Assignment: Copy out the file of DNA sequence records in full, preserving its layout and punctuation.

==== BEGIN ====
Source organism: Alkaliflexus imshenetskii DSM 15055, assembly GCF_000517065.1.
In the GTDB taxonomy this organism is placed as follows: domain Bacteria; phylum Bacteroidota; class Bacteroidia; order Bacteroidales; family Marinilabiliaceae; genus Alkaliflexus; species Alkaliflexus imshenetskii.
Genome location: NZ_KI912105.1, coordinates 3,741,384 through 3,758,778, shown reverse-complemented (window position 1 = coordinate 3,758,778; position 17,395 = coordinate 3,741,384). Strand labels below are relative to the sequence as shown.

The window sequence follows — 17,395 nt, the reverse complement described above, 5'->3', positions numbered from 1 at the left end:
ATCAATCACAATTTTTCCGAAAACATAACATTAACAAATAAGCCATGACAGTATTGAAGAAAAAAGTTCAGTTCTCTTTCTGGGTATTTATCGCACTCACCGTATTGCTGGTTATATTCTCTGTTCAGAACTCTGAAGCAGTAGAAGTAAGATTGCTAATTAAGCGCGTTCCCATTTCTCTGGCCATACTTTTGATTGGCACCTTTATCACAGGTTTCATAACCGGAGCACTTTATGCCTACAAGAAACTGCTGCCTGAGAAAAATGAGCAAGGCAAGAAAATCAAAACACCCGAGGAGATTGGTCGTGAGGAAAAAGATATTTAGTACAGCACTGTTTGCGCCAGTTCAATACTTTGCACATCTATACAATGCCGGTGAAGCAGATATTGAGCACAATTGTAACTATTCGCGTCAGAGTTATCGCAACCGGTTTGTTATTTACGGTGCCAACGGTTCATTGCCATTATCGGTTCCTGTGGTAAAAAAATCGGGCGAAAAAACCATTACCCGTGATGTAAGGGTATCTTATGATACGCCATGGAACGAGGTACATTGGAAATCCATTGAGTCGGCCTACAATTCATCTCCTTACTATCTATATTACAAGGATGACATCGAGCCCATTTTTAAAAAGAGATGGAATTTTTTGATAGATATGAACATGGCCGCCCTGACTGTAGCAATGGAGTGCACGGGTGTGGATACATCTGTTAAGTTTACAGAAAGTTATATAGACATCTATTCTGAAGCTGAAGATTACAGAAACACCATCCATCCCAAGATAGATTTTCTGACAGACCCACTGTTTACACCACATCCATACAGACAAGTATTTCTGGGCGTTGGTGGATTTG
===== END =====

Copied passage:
Source organism: Alkaliflexus imshenetskii DSM 15055, assembly GCF_000517065.1.
In the GTDB taxonomy this organism is placed as follows: domain Bacteria; phylum Bacteroidota; class Bacteroidia; order Bacteroidales; family Marinilabiliaceae; genus Alkaliflexus; species Alkaliflexus imshenetskii.
Genome location: NZ_KI912105.1, coordinates 3,741,384 through 3,758,778, shown reverse-complemented (window position 1 = coordinate 3,758,778; position 17,395 = coordinate 3,741,384). Strand labels below are relative to the sequence as shown.

The window sequence follows — 17,395 nt, the reverse complement described above, 5'->3', positions numbered from 1 at the left end:
ATCAATCACAATTTTTCCGAAAACATAACATTAACAAATAAGCCATGACAGTATTGAAGAAAAAAGTTCAGTTCTCTTTCTGGGTATTTATCGCACTCACCGTATTGCTGGTTATATTCTCTGTTCAGAACTCTGAAGCAGTAGAAGTAAGATTGCTAATTAAGCGCGTTCCCATTTCTCTGGCCATACTTTTGATTGGCACCTTTATCACAGGTTTCATAACCGGAGCACTTTATGCCTACAAGAAACTGCTGCCTGAGAAAAATGAGCAAGGCAAGAAAATCAAAACACCCGAGGAGATTGGTCGTGAGGAAAAAGATATTTAGTACAGCACTGTTTGCGCCAGTTCAATACTTTGCACATCTATACAATGCCGGTGAAGCAGATATTGAGCACAATTGTAACTATTCGCGTCAGAGTTATCGCAACCGGTTTGTTATTTACGGTGCCAACGGTTCATTGCCATTATCGGTTCCTGTGGTAAAAAAATCGGGCGAAAAAACCATTACCCGTGATGTAAGGGTATCTTATGATACGCCATGGAACGAGGTACATTGGAAATCCATTGAGTCGGCCTACAATTCATCTCCTTACTATCTATATTACAAGGATGACATCGAGCCCATTTTTAAAAAGAGATGGAATTTTTTGATAGATATGAACATGGCCGCCCTGACTGTAGCAATGGAGTGCACGGGTGTGGATACATCTGTTAAGTTTACAGAAAGTTATATAGACATCTATTCTGAAGCTGAAGATTACAGAAACACCATCCATCCCAAGATAGATTTTCTGACAGACCCACTGTTTACACCACATCCATACAGACAAGTATTTCTGGGCGTTGGTGGATTTG